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Gratitude for the Stony Run

by Sam Hopkins

I come from eastern Kansas, where my family has lived for at least some part of six generations, but that is not the place that I think I know best when it comes to the land and its patterns.

I know the mulberries will be ready to pick from the trees along Beech Ave. as school winds down for the summer. I know wineberries pop their ruby red about a week after the Fourth of July, guarded by poison ivy. I have searched for fabled barred owls only to find them when I stopped looking, as my eyes followed playful cardinals who led me to their supposedly wiser bird brethren. I could behold them as my nose took in smells from RoFo over the hill—I wouldn’t dare tell the owls it was the scent of crispy fowl.

I recently honeymooned in the Balkans. In the mountain valleys of Bosnia-Herzegovina, the geography that creates serenity in peacetime has also trapped souls during brutal wars. There in Europe, I thought of the creeks I heard called “cricks” where I grew up, and what arrowheads and critter bones lined them. I knew stories of migration and desperation, of the Dust Bowl and the search for water, and of rival Bleeding Kansas militias pursuing each other into those cricks. I am grateful that my journeys along the Stony Run valley with my family follow the peaceful paths of great blue herons, without fear.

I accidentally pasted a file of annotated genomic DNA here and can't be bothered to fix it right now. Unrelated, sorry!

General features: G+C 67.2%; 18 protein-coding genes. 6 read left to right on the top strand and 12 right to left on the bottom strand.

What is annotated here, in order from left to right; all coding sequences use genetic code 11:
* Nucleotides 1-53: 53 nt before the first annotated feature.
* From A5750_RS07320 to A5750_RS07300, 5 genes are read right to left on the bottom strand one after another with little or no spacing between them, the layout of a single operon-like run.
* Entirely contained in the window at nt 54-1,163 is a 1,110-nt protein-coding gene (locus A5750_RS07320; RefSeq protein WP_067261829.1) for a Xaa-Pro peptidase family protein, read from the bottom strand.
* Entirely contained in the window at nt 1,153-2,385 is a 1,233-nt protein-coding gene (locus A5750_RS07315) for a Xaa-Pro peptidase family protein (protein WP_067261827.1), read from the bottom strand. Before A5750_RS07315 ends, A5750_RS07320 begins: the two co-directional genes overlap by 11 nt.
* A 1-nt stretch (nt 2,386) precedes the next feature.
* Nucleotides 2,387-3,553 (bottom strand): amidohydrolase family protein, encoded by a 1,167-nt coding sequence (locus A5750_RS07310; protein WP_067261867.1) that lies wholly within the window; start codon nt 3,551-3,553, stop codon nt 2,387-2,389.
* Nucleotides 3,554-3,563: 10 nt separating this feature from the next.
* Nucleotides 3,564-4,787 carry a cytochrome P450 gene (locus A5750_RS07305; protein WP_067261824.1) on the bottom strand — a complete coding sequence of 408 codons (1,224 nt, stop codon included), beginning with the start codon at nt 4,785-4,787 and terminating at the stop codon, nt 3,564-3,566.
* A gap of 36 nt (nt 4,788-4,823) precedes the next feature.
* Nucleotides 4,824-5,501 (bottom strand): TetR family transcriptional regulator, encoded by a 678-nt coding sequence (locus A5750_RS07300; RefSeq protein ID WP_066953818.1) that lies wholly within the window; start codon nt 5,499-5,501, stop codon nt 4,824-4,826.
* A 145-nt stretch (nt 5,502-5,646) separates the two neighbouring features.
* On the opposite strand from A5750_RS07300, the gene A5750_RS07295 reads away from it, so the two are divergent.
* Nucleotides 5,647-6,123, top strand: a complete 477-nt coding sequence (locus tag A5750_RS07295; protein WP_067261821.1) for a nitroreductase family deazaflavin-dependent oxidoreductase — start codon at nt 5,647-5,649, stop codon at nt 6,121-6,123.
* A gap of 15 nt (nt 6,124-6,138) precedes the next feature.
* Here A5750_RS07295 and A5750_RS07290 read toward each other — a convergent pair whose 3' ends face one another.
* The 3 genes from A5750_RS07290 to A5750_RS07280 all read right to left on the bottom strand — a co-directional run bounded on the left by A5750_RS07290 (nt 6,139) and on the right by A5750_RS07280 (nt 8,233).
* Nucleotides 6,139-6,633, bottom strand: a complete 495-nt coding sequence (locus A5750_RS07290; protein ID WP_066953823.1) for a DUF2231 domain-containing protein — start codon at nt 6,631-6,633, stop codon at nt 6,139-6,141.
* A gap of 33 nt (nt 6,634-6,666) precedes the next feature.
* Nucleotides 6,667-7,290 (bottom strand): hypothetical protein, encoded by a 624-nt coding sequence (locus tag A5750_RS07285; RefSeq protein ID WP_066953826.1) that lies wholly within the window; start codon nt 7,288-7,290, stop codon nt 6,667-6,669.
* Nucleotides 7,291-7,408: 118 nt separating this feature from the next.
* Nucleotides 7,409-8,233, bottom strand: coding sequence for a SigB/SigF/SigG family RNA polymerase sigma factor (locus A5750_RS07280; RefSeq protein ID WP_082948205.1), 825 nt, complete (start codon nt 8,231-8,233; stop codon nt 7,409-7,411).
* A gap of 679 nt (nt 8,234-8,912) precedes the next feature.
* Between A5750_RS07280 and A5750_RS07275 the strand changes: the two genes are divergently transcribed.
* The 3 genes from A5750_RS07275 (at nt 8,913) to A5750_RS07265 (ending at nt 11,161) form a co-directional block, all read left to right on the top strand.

Stony Run is full of stories told by nature and man. Maybe it would be part of a continuous expanse and unremarkable if the world were different—if mankind didn’t do such a damn good job of building, shaping, and taking the land as our own. But here it is, defined for us as an inheritance and responsibility. It keeps track of time throughout each year and across the centuries.

You may have met old men who played as boys in the park and heard their stories of running toward the Ma & Pa train tracks. You may have heard the laughs of bocce players on the upper Wyman Park field as young professionals get a sense of the place for the first time, in their own way. Hopefully you’ve heard and seen the Cub Scouts of Pack 151 playing—a unit renewed by parents whose kids hike and sled in the valley and which has grown to be the strongest in Baltimore City.

I no longer live along Stony Run, but my family has a bond to the water and the land around it, and we make a point to come back, hang out, and clean up regularly. The stream valley feels familiar and warm every time. With attachment to our natural spaces comes community, care, and a sense of patterns—what we can expect of our place on this planet, and what it can expect of us.

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